Evening Practice Ideas
A nighttime practice helps us to slow down, focus inward, and transition from day to night. Unwinding and releasing the musculature through asanas can relieve the accrual of tension and the compression that gravity brings. The disks of the spine are rehydrated through the intentional stretching and twisting of various asanas. An evening practice could consist of Pranayama or restorative poses. It could also include a very quiet, intuitive posture flow where the breath guides and inspires you to move according to the "body's speaking." For example, you can let the breath help you define the feeling of a tight shoulder and then—just as you do in a spontaneous morning stretch lying in bed—explore various movements that feel good and affect the shoulder area, eventually releasing the stiffness. These moves can be classical asanas or simply innate movements.
The Sun Salutations, beautiful vinyasa sequences that can be done alone or as complements to a larger practice, are also appropriate poses to do before bed. Even though they are often used to energize and warm the body, they can be practiced in a way that relaxes and recharges the body instead of raising energy.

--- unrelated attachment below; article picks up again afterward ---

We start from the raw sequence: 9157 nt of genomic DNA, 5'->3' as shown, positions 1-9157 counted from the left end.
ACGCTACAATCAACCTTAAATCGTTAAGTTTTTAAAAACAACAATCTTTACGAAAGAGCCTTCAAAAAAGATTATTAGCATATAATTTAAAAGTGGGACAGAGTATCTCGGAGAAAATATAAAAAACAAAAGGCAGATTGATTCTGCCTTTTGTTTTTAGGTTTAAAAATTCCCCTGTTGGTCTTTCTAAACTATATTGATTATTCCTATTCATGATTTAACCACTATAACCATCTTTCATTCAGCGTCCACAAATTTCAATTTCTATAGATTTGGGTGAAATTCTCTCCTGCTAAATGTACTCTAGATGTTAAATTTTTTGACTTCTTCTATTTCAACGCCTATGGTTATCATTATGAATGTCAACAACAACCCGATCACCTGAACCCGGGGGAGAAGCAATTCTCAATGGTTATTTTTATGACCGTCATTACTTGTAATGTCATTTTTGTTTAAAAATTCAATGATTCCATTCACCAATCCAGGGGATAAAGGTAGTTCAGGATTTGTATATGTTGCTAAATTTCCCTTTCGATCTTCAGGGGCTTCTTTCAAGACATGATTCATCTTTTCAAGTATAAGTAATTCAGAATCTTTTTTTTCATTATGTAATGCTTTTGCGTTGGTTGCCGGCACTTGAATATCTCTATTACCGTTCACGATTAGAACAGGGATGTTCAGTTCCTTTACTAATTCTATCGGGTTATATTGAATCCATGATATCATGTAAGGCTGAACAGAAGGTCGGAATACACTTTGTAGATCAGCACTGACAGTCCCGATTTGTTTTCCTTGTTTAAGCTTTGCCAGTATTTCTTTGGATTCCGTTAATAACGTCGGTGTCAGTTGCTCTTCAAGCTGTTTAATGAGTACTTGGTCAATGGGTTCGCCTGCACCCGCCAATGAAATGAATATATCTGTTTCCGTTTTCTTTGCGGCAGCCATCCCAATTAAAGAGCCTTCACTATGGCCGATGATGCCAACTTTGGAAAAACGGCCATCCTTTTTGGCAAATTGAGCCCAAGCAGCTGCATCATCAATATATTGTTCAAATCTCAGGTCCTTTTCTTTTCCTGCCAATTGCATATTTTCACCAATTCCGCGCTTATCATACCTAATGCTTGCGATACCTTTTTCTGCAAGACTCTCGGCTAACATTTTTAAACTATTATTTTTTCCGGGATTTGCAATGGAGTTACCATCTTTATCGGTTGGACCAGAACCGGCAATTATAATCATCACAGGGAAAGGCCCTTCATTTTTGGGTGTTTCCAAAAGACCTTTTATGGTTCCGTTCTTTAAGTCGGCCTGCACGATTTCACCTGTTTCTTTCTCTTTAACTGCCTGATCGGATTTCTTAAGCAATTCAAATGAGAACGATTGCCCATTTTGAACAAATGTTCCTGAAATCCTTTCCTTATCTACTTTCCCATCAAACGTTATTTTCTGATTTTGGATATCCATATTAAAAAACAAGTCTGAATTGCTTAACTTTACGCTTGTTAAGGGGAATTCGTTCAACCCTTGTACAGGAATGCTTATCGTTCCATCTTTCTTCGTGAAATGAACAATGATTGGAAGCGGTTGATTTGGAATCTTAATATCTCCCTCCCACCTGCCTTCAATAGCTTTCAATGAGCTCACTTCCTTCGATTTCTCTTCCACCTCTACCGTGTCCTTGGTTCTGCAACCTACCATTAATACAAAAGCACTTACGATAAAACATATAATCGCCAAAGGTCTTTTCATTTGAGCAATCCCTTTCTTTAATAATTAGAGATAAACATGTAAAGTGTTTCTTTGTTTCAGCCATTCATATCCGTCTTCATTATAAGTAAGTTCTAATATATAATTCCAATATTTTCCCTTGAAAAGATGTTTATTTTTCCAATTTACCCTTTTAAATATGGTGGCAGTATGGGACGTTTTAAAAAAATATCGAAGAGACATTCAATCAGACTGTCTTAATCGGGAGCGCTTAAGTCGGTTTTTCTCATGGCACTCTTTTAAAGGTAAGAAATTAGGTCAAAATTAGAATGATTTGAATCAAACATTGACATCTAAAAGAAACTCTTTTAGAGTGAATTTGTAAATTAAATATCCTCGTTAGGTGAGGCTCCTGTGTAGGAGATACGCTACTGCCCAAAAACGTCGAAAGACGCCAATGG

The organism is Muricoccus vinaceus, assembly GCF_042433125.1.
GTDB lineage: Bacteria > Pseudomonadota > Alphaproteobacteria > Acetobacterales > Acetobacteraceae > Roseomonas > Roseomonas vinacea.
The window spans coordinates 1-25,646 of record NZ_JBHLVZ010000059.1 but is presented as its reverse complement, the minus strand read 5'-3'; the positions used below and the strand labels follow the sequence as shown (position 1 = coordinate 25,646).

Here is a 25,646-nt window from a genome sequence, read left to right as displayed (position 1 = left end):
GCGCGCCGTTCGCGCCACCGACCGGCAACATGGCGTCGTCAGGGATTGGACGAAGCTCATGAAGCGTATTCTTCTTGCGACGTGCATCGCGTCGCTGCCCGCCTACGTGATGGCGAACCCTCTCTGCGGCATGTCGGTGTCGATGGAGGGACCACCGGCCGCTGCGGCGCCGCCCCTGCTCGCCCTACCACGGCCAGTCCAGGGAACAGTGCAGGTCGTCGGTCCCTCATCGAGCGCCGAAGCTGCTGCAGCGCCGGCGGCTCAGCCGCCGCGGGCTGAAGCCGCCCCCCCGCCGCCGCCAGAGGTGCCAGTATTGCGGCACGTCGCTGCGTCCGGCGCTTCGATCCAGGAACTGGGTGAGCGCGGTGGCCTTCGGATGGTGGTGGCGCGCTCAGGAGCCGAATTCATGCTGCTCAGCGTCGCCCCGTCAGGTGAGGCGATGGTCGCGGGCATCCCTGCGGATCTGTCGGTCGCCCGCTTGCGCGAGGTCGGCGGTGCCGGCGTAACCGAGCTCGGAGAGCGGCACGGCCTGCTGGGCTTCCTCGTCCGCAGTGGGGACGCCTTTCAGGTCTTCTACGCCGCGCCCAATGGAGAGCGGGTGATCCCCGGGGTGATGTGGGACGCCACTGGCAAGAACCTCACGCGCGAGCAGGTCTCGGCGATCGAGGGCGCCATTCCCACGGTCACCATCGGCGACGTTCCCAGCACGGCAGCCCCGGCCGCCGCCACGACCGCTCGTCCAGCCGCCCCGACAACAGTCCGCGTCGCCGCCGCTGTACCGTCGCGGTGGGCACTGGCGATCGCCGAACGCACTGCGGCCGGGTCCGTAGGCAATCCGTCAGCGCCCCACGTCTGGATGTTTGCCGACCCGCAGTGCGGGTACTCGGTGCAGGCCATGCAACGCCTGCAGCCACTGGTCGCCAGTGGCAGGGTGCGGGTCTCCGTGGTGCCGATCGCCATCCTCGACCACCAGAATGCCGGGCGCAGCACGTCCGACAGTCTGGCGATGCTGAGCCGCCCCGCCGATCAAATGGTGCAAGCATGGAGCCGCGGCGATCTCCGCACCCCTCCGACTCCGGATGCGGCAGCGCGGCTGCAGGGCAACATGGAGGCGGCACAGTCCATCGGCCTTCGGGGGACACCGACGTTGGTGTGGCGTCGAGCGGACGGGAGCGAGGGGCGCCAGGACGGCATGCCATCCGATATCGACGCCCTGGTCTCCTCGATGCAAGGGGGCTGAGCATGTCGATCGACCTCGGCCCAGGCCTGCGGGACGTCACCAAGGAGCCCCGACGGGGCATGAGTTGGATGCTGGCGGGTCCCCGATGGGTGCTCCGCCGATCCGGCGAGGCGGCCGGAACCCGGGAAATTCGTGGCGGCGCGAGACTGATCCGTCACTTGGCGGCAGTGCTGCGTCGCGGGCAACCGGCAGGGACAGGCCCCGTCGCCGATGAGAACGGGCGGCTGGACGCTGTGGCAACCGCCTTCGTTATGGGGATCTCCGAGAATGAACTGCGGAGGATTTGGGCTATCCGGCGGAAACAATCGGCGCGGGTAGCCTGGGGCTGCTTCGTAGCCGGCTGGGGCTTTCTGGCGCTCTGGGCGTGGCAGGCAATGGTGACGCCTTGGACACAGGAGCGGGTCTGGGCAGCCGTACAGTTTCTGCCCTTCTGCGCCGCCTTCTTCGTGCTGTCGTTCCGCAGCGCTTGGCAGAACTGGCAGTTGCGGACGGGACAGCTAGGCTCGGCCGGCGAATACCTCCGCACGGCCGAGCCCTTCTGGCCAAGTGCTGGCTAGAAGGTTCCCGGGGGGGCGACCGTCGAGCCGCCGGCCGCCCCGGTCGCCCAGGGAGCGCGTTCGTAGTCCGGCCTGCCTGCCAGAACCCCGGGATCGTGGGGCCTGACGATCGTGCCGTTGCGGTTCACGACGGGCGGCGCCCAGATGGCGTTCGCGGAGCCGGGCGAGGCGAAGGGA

The 12-position Sun Salutation (Surya Namaskar C), is a wonderful evening flow sequence. Practice Sun Salutations with Anjaneyasana (Crescent Moon Pose), stepping back into Plank and then Asthanga Pranam (Eight-Pointed Bow or Knees-Chest-Chin) and moving up into Bhujangasana (Cobra). The willowy sway of the opening standing back arch, the waterfall feeling of riding your breath into Uttanasana, the slow and elegant stretch into the lunges, and the snaking move into Bhujangasana can all be enjoyed in a languorous motion. This series of Sun Salutations, coupled with some long forward-folding gentle twists, and a half or full Sarvangasana (Shoulderstand), can be a wonderful end-of-the day or pre-bedtime repertoire.
So my answer is yes, it's fine to practice Sun Salutations in the evening. The outcome of our practice is predicated on how it is approached; the beauty of yoga is in its malleability.
Tracey Rich is a director of the White Lotus Foundation in Santa Barbara, California. Visit www.whitelotus.org.
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